The operation appears to have involved an incision in the neck of a young man. But who was he ? Long. he coloured he even it and disguised the odour so as to elude discovery " Letheon. 249). to allow him to demonstrate the method to a number of medical men at Massachusetts General Hospital. . where he continued his Like he found nitrous oxide a capricious Wells." the name universally lauded proposed by Oliver Wendell Holmes. Morton persuaded a surgeon. CHARLES drug.000 by the British Government (p. now deceased. and he next tried ether on the suggestion of Dr. Horace Wells it The partner. . The argument continued for years. and as " this is ." But there was trouble in store for Morton. of the suitability of the drug. but ruined its discoverer. along with Jackson. Clover recommended To had a following year. and the relatives of Wells. who eventually abandoned dentistry and became a picture dealer. Morton removed Gilbert Abbott." patented it. return to the sequence of events in America. in exploiting his discovery for the sake of gain. Jackson. Now there arose " the great ether controversy. As Wells regained consciousness he exclaimed. satisfied. 1846. " A new era in tooth-pulling. Morton. naturally aroused the antipathy of the medical profession. Riggs extracted a molar tooth. on October 16. Being by experiments on himself and then on JACKSON. and the failure not only discredited the drug.XIX-CENTURY CLINICIANS Colton to administer the gas. was regarded as worthy of the highest praise. humbug." After a further successful trial of nitrous oxide in his practice. 303 . It was not until 1869 that Colton re-introduced nitrous oxide as a dental anaesthetic. Warren announced.Unfortunately this was not so satisfactory. and he probably saw no harm Such conduct. and the true nature of ether was soon revealed. Congress. while his friend Dr.000 dollars offered to the inventor by U.S. in London. WILLIAM THOMAS MORTON (1819-68) with whom he discussed the use of nitrous oxide. He never recovered from his disappointment and eventually he took his own life. it was painlessly made." Ether was " the discoverer of anaesthesia. JOHN COLLINS WARREN. experiments. He kept the nature of the drug secret. however. Eben Frost. Wells gave a public demonstration. under the name Morton was not a medical man. who recollected that Jenner had been voted 30. dissolved When the partnership was to Boston. were all claimants for the 100. Joseph as a preliminary to ether anaesthesia. no Gentlemen. a dental patient.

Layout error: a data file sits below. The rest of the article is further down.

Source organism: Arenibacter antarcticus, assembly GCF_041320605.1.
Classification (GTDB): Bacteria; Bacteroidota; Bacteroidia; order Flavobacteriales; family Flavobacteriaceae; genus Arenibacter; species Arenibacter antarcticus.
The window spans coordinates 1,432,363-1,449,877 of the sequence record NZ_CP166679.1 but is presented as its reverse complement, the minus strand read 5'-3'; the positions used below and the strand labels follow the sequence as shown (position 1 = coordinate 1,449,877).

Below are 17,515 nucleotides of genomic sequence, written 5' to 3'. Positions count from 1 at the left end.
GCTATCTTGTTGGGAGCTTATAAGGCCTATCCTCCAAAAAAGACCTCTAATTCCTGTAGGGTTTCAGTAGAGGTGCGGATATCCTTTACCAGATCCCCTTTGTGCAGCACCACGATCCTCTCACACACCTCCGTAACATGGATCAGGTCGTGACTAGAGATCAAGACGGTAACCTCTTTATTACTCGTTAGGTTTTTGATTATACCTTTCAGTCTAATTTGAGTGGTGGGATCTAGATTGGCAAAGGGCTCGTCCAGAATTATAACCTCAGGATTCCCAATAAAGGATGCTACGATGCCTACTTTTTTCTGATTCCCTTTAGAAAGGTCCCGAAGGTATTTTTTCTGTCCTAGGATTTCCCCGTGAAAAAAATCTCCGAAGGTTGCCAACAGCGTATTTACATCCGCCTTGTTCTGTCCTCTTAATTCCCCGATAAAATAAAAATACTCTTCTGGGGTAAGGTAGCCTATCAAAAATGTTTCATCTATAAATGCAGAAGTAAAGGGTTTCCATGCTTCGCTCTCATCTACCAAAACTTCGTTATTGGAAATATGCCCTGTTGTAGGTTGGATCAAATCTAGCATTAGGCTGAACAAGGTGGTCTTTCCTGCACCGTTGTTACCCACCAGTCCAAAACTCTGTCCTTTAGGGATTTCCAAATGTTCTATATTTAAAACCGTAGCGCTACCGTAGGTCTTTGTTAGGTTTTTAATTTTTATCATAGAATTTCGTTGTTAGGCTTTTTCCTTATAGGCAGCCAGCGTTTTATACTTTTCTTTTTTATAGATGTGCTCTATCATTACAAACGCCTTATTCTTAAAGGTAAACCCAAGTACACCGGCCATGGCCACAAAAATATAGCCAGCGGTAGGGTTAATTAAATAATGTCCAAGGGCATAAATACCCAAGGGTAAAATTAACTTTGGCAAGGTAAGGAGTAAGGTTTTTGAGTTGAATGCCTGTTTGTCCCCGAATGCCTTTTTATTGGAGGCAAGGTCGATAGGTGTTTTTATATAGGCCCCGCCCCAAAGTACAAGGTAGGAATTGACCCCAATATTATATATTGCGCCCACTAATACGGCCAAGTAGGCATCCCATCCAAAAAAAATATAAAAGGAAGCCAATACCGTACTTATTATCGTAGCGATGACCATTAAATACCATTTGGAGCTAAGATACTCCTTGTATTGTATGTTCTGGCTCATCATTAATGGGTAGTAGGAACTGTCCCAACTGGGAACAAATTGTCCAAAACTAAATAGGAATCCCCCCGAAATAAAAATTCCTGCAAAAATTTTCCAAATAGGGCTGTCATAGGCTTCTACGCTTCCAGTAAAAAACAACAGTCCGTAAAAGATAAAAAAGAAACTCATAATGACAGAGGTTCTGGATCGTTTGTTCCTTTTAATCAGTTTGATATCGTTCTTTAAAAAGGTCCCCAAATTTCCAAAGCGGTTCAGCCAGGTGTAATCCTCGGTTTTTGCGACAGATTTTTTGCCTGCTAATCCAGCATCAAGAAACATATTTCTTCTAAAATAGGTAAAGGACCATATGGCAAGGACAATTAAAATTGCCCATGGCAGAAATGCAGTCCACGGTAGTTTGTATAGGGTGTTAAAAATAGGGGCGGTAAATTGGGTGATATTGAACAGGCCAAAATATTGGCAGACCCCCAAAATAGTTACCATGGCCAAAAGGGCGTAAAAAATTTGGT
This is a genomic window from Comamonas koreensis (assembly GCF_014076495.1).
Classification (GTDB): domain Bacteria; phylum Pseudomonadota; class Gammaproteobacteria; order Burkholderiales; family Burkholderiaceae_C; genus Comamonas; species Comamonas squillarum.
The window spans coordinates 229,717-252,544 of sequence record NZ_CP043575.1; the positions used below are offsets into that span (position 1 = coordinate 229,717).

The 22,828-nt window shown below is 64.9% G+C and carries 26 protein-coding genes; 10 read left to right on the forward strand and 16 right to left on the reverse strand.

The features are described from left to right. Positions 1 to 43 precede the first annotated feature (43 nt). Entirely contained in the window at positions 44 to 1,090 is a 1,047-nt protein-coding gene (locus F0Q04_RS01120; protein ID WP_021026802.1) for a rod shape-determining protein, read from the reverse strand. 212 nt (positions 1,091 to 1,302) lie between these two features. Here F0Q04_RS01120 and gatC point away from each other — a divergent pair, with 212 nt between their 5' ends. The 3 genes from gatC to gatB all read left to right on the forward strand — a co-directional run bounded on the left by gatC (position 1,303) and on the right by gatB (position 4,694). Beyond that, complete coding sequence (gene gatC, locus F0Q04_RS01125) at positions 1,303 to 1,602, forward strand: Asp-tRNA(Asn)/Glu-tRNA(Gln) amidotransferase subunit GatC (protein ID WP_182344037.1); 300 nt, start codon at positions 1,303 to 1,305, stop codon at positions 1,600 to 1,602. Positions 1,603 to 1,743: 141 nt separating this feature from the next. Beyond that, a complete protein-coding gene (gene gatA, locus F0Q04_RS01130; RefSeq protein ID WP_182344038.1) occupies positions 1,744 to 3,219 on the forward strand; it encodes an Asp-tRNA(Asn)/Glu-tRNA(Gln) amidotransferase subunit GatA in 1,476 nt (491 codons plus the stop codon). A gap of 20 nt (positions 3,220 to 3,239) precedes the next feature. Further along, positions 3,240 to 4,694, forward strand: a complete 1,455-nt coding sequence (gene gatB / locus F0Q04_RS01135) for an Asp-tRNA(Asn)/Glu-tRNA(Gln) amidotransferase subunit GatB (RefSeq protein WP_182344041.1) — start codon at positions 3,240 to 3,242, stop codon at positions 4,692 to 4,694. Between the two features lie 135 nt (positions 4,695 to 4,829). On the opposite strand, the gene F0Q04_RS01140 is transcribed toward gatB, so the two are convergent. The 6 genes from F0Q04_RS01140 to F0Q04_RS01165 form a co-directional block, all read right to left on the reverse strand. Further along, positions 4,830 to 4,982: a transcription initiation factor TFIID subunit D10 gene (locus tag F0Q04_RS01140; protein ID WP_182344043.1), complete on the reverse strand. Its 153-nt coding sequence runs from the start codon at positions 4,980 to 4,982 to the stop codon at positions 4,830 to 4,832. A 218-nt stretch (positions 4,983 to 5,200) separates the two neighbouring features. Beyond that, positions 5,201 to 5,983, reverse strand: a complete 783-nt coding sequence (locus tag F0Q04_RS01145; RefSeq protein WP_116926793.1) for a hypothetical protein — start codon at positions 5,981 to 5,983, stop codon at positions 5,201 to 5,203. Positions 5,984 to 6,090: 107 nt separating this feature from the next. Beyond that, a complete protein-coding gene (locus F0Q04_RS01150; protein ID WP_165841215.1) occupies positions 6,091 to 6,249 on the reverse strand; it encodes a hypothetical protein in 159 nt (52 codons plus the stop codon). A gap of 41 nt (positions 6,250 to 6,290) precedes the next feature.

J. xxii. 98 Duns. Boston. Some writers have constructed a strong case in favour of Morton. had sent a sample of chloroform to Professor Simpson. London. by Robert Liston (p. xlviii. Jour. J. Amer. David Waldie. JAMES (1811-70). 1 but it is now acknowledged that the strongest claim to the title is that of Crawford Long. 1900 First Major Operation under Ether in England. Bd. he decided. The Anaesthesia. In the public gardens of Boston " there is a monument to commemorate the discovery that the inhaling of ether causes insensibility to pain. News of the Britain. 41 . 2 Joseph then a student. p. J. d. Surgical " F. Sci. Discovered Chloroform for Anaesthesia of Anaesth. Flockhart and Co. Meantime self the Professor of Midwifery in Edinburgh. 64. xii. first 1 and named " " H. 113 " Uber die Verbindungen welche durch die Einwirkung des Chlors J. 304 . 1935." Amer. recently described. and more 4 chloroform by Truly there is no lack of claimants for priority where anaesthetics are concerned. Edinburgh. 4 S. J. 1831. Soubeiran. vol. 105 " 8 E. a substance which had been discovered by YOUNG SIMPSON and his friends Guthrie. 1832. Dumas of Paris in 1835. 1873 " New Mode of Preparing a Spirituous Solution of Chloric Ether.. 3 He had tried ether. was one of those who witnessed the an amputation through the thigh. O'Leary. Simpson. Addresses and other Papers. Cock. and vol. In operation under ether was performed at . Heidelberg. xxix. Bigelow." but the name of the discoverer is not mentioned. On the evening in question the new drug rapidly took effect.. of Edinburgh prepared further supplies for him. auf Alkohol." Guthrie. 1831-32. Lister. prepared. p. de Chimie. July 1915. on December 21. but none of those chemists dreamed that the substance would be of practical use. " it Was " Simpson or Waldie ? Who Was the Person Who Brtt." Ann. and as Simpson recovered consciousness and saw his colleagues lying " This is far stronger than helpless under the table. Recherches sur quelques combinaisons du chlore. New Haven. p.A HISTORY OF MEDICINE and the award was never made.. p. a butler. aged thirty-six (Plate LXI). Peter Squire administering the anaesthetic. had been experimenting upon himwith a view to discovering a general anaesthetic." Ann. Duncan. 7 and Messrs. Bart.. von Liebig. vol. p. but had decided that it was unsuitable for use in midwifery. i. p.Univer- College Hospital. One evening the coterie of investigators tried chloroform. and Arts. xxi.1 846. a New York chemist. The patient was operation Frederick Churchill. a chemist of Liverpool. Jour. 6 Soubeiran 5 and by Liebig in 1831. M. Memoir of Sir Janus T. Surg. olbildenes Gas und Essiggeist entstehen. also independently by at about the same time. vol. Journ. vol. Aether. W. the sity first discovery of anaesthesia now reached Europe. 307). 182 7 A. Pharm.